TAKAFUL: One way in which Bahrain’s market follows common global patterns is that its conventional insurers are more profitable than its takaful providers. Underwriting profits for the conventional sector ticked up from BD18.4m ($48.4m) to BD19.2m ($50.5m) in 2011, whereas the loss widened for sharia-compliant providers from BD973,000 ($2.6m) to BD5.44m ($14.3m), according to the CBB’s 2011 market review.
The takaful sector’s aggregate total flipped from a loss to a profit in 2011 when compared with 2010, but this was largely due to strong results from one company, t’azur, that compensated for significant losses or very minimal profits reported by the other companies. According to a study by accounting firm Ernst & Young, which has an Islamic finance research unit in Bahrain, returns on equity for takaful are lower than for conventional insurers in both the GCC region and in South-east Asia, the world’s other established takaful market as of early 2013 (see Islamic Financial Services chapter). That is in part because of the slow process of expanding the penetration rate for medical insurance in the GCC, Ernst & Young found. In Bahrain, the UAE and elsewhere, however, takaful providers can look forward to a rosier future when medical insurance is mandated by law.
The brokerage segment includes 31 licensees serving the domestic market and four restricted to business outside Bahrain. The CBB1 register also includes two licensed insurance managers; five insurance consultancies, plus two consultancies that are restricted to operating only outside Bahrain; 31 actuaries; and 11 loss adjusters. The CBB has been the sole regulator for the insurance sector since 2002, when it was known as the Bahrain Monetary Authority and was made the single regulator over all financial services.
In addition to the typical insurance sector players, both conventional and Islamic, the country’s position as a financial centre for the region means there are a number of specialist organisations in prominent roles. Two insurance syndicates are licensed, for example. The Arab War Risks Insurance Syndicate (AWRIS) is focused on insurance for transportation risks in the region, such as shipping oil through the Gulf. Access to this coverage goes through existing insurers that are members of the syndicate and not through direct contact with AWRIS. The syndicate was formed in 1980 by Arab insurers across the region and relocated to Bahrain in 1994. Its role is to cover primarily transportation risks that would arise from war, political instability, sabotage, terrorism or other political risks. AWRIS covers land-transiting cargo but, given the focus on oil exporting in the region, its business is heavily skewed to shipping and marine-related policies. AWRIS now has 177 members operating from 18 Arab countries, with coverage prices and levels set at the syndicate level. The second syndicate, also focused on the energy sector, is the Federation of Afro-Asian Insurers & Reinsurers (FAIR) Oil & Energy Insurance Syndicate. This syndicate is a reinsurer to the energy sector and was incorporated in Bahrain in 1999 and now has 36 insurers and reinsurers as members. Representation on a national basis includes 22 African or Asian countries, among them Bahrain and all other GCC countries with the exception of Saudi Arabia.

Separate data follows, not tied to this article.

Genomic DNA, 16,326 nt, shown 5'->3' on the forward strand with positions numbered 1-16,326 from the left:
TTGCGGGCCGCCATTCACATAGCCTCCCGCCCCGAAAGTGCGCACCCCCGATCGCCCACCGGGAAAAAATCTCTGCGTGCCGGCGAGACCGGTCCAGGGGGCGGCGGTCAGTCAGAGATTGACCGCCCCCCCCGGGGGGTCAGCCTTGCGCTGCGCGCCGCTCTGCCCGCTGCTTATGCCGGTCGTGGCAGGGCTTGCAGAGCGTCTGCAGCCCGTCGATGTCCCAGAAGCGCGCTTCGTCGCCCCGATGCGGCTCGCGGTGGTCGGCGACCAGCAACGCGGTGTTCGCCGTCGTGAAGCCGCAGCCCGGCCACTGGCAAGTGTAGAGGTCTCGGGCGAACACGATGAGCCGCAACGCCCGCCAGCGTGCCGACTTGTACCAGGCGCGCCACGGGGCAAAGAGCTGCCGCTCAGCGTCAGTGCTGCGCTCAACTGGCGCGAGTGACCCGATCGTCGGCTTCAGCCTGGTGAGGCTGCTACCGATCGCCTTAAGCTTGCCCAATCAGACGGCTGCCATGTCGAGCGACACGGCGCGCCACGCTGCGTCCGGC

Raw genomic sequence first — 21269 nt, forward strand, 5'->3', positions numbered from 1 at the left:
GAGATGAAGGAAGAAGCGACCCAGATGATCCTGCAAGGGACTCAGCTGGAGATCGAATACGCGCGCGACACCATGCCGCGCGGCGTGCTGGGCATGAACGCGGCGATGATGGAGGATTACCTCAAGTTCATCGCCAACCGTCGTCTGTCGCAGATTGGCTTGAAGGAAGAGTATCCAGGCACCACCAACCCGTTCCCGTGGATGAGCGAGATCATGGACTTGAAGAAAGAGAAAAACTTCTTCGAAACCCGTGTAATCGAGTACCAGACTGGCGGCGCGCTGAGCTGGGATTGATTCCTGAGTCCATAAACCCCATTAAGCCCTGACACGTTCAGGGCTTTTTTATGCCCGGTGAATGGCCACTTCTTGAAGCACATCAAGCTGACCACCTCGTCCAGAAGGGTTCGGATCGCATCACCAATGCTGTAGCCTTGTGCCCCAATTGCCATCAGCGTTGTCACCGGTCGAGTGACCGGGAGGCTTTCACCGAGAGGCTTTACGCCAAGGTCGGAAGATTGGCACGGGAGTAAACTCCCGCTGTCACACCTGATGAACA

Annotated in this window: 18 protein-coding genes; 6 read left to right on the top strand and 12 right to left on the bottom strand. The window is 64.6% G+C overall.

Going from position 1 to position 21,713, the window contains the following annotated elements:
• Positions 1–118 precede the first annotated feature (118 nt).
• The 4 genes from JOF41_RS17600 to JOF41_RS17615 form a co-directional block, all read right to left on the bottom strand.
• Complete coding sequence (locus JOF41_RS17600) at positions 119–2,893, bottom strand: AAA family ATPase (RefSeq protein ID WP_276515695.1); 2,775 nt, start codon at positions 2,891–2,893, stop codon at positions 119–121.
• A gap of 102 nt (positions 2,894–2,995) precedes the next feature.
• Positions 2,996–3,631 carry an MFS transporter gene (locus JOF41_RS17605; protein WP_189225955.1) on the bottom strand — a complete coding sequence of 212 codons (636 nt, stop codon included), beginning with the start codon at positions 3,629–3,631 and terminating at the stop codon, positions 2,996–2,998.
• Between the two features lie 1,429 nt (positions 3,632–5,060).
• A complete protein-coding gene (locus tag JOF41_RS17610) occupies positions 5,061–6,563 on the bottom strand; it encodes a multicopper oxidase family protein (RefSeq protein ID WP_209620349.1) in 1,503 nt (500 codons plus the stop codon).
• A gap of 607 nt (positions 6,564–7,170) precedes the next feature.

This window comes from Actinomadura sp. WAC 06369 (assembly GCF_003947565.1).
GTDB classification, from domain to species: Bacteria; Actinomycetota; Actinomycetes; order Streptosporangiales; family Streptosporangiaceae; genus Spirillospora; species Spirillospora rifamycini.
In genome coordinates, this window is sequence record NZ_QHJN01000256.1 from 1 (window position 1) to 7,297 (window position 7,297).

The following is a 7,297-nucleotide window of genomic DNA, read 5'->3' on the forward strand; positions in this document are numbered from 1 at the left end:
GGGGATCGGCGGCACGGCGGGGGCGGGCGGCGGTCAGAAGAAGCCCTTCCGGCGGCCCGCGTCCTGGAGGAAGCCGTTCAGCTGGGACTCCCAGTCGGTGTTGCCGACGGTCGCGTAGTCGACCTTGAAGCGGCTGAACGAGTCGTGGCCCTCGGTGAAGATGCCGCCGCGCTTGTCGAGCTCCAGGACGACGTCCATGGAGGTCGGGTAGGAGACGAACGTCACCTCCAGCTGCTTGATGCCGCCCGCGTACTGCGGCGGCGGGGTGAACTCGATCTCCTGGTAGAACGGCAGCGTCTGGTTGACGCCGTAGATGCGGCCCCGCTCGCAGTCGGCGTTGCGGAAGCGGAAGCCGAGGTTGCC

There are 27 licensed insurance companies that are restricted to business outside Bahrain – the insurance market’s equivalent of a wholesale banking licence (see Banking chapter). These are companies that were created mostly in the 1980s and 1990s to service the Saudi market, where there were no insurance firms until regulatory reforms began in 2006. Servicing the large Saudi market has helped to make Bahrain a financial services centre for the region, but now that the Saudi Arabian Monetary Agency has created its own domestic insurance market, offshore insurance is not expected to be a future growth area. Companies that had been serving this segment are in some cases switching their licences to allow them to operate within the kingdom whereas others are opting to move to Saudi Arabia, according to the CBB.
Other key actors include the Bahrain Insurance Association, which was created in 1993 and is the industry trade group for insurers and brokers, as well as other service providers, and the Bahrain Institute of Banking and Finance (BIBF). The BIBF was created in 1981 as a response to an official push by the government to improve vocational training and has evolved into a training centre for the financial sector with 18,111 participants in 2011. BIBFs role is a formal one – it is regulated by the CBB and all financial services licensees pay a 1% levy on social insurance contributions to provide it with capital. Another provider of training services, this time focused exclusively on the insurance sector, is the Gulf Insurance Institute. Formed in 2007 in Bahrain by a group of mostly international insurers, the institute has about 2000 students, half of which are Saudi. The institute is also planning an expansion into consultancy services with a specialty in recruiting for insurance companies. Overall, training has played an important role in making Bahrain’s insurance sector a source of employment for Bahrainis – in 2011, 1661 people worked in the sector, 62% of them nationals.
LIFE: The life segment is broadly labelled as long-term insurance in Bahrain, and it includes group life policies, group credit life policies, level or decreasing term assurance, unit-linked assurance, participating-with-profit policies and savings-for-education policies. The gross amount of premiums written in 2011 slipped from BD51.4m ($135.3m) in 2010 to BD48.9m ($128.7m) in 2011. The longer-term trend, however, is positive – the 2011 total was 29.7% higher than the BD37.7m ($99.2m) in 2007, according to CBB data.